The Madisonian Constitution: Rightly Understood THE EXECUTIVE UNBOUND: AFTER THE MADISONIAN REPUBLIC. By Eric A. Posner & Adrian Vermeule. New York, New York: Oxford University Press, 2010. 249 pages. $29.95.
Eric Posner and Adrian Vermeule begin The Executive Unbound: After the Madisonian Republic by announcing the failure of what they call liberal legalism.1 They write: "[T]he simplest version of liberal legal theory holds that representative legislatures govern and should govern, subject to constitutional constraints, while executive and judicial officials carry out the law."2 Associating legal liberalism with James Madison, they draw on the thought of the Weimar legal theorist Carl Schmitt in order to conclude, like Schmitt had about seventy years ago, that the Madisonian constitutional republic has been eclipsed by the political reality of the unconstrained Executive.3 Of course, unlike Schmitt, they do not suggest that the Executive is utterly unconstrained.4 Instead, they claim: "[T]he major constraints on the executive, especially in crises, do not arise from law or from the separationof- powers framework defended by liberal legalists, but from politics and public opinion."5 Legal liberalism, they argue, goes wrong when it equates "a constrained executive with an executive constrained by law."6
One of the first major reviews of this book rightly noted that one of the crucial mistakes made in this book comes in its simplistic equation of liberal legalism with the thought of James Madison.7 It is almost too easy to show that Madison was never, not even in his later post-Federalist affiliation with Thomas Jefferson's Republican Party, a liberal legalist of the sort described by Posner and Vermeule. Part of my aim in this Review will also be to demonstrate this same point. I will do this not so much, however, so as to show the obvious-that Posner and Vermeule simply get Madison wrong on this question-as to show that getting Madison right would have provided a far more subtle and interesting portrait of our contemporary situation. Similarly, it is ultimately insufficient to let the authors off the hook by suggesting that they were simply using Madison as a stand-in for the liberal legalism that tends to dominate the contemporary legal academy. It is surely true that the type of liberal legalism that Posner and Vermeule describe can be found in the legal academy.8 And it is also true that some of these same scholars sometimes do look to Madison as their guiding light.9 But, in claiming to dethrone James Madison, Posner and Vermeule have bigger ambitions than just to criticize the legal academy and its inspiration. They choose James Madison as their target because their argument is ultimately aimed at the constitutional order itself. They want to criticize not just the reigning manifestation of legal liberalism in the academy but the fundamental assumptions of the constitutional order; as the "father of the Constitution" that they aim to bring down, or at least make seem fundamentally irrelevant, James Madison is their natural target.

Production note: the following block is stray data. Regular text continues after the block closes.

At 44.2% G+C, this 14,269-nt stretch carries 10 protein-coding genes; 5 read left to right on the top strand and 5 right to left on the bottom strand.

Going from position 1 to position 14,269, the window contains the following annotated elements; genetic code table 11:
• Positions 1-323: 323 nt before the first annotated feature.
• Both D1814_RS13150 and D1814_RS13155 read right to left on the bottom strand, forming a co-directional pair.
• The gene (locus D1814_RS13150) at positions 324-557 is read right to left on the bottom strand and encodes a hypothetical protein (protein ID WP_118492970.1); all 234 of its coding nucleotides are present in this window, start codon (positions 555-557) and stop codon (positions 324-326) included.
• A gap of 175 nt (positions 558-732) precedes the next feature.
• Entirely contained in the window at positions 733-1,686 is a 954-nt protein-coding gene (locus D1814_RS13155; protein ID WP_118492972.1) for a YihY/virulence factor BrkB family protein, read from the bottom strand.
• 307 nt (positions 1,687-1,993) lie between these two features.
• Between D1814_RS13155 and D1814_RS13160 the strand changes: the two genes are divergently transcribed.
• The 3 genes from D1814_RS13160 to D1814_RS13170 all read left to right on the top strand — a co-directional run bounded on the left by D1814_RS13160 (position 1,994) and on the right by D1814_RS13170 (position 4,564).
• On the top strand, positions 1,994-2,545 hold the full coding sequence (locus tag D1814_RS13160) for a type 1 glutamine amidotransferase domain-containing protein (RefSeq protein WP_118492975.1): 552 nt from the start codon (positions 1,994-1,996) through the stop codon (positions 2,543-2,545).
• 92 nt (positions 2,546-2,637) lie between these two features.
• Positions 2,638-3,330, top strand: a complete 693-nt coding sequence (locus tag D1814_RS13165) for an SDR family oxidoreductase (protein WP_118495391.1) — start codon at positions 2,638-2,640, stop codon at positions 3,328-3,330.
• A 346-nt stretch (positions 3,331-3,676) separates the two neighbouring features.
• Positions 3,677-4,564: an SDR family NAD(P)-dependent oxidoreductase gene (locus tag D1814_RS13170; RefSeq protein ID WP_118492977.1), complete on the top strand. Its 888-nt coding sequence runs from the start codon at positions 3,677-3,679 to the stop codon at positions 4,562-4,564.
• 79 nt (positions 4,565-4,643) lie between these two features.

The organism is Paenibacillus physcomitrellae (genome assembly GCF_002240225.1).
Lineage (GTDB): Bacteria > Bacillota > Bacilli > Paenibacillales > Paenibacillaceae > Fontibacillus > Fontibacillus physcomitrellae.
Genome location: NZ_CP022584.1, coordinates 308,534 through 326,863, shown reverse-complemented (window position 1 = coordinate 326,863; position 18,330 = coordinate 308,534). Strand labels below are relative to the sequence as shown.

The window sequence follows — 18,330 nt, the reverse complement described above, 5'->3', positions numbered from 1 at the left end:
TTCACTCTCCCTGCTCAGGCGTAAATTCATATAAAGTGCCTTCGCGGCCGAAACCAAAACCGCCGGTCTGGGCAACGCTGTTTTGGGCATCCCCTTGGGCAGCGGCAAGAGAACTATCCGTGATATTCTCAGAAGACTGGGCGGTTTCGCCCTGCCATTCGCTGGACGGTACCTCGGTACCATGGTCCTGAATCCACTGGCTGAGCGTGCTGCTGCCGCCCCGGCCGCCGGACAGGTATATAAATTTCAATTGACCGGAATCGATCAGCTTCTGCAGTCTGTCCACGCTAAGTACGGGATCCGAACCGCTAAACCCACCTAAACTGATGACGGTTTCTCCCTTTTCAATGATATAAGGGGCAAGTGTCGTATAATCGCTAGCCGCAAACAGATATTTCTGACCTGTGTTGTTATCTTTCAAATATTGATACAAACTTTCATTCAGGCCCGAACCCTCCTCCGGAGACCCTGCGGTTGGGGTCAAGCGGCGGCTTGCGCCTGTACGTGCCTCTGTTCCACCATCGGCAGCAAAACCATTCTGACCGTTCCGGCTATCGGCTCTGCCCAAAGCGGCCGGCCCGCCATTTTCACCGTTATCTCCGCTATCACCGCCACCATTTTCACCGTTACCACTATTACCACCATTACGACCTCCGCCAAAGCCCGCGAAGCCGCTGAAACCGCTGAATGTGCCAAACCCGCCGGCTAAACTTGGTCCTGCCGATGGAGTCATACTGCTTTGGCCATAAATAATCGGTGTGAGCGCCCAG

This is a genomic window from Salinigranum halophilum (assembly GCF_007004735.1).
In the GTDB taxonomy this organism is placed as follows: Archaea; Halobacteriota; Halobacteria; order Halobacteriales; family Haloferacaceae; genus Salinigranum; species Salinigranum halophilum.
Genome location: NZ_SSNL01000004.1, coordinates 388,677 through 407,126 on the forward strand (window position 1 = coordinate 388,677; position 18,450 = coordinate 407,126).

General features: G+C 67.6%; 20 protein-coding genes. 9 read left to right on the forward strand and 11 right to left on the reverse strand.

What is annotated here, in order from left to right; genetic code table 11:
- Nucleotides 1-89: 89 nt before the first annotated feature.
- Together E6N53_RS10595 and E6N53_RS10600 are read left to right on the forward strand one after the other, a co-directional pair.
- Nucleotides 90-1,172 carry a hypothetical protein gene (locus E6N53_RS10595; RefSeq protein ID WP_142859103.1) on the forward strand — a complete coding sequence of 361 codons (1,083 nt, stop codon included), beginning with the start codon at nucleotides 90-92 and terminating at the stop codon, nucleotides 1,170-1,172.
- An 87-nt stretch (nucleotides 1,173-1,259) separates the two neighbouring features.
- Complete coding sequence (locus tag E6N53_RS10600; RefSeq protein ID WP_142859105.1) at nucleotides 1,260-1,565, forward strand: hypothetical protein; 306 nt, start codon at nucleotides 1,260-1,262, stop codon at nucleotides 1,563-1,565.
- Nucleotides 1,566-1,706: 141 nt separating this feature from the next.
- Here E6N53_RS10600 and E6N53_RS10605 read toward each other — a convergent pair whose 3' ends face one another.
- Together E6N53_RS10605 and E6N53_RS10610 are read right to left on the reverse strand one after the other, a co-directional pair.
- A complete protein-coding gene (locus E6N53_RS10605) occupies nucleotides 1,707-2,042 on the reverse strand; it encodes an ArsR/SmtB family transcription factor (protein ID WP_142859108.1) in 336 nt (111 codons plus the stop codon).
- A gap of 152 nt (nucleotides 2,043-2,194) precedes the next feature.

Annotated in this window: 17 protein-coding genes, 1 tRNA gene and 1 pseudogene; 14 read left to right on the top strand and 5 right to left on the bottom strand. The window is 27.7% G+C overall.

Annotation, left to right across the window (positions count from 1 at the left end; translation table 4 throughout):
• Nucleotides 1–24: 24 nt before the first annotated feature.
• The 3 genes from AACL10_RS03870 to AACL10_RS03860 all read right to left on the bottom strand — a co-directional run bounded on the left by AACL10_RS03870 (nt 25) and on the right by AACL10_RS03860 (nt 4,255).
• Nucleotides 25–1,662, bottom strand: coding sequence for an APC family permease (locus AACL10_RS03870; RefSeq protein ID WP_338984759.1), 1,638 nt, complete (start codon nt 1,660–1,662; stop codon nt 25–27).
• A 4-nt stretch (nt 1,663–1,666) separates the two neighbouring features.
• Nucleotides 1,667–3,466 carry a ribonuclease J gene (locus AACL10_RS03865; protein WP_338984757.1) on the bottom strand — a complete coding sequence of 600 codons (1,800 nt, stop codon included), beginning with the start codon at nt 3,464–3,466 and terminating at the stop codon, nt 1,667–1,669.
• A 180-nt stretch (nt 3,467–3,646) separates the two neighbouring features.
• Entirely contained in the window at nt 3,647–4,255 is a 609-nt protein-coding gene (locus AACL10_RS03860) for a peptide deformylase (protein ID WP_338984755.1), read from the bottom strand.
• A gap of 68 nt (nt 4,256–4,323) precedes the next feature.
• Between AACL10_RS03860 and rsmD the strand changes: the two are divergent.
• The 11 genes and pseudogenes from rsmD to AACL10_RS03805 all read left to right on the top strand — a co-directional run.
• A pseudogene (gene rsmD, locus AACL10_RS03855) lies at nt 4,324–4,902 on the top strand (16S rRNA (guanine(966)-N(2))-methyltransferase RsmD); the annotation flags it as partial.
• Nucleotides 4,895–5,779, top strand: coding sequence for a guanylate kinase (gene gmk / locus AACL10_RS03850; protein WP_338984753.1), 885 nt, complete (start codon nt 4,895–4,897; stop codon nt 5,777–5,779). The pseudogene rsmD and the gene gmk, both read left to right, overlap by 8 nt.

If their real target is the constitutional order itself, however, one might ask why they do not spend more time on the actual constitutional thought of its principal founder, James Madison. I suspect the answer to this question lies in their own cramped view of the meaning of a constitutional order-a view that derives entirely from the very same liberal legalism that they attempt to overcome. Most revealing in this context is an early footnote discussing Nomi Lazar's book, States of Emergency in Liberal Democracy.10 Her work represents a number of recent books, all of which use the recent questions about the range of executive power in a constitutional democracy to show that the liberal constitutional tradition has a much more robust accommodation for discretionary executive power than had become the conventional wisdom.11 In other words, taken seriously, her work should have raised a profound challenge to Posner and Vermeule's claims about the irreconcilability of a wide-ranging, discretionary executive with a constitutional order. …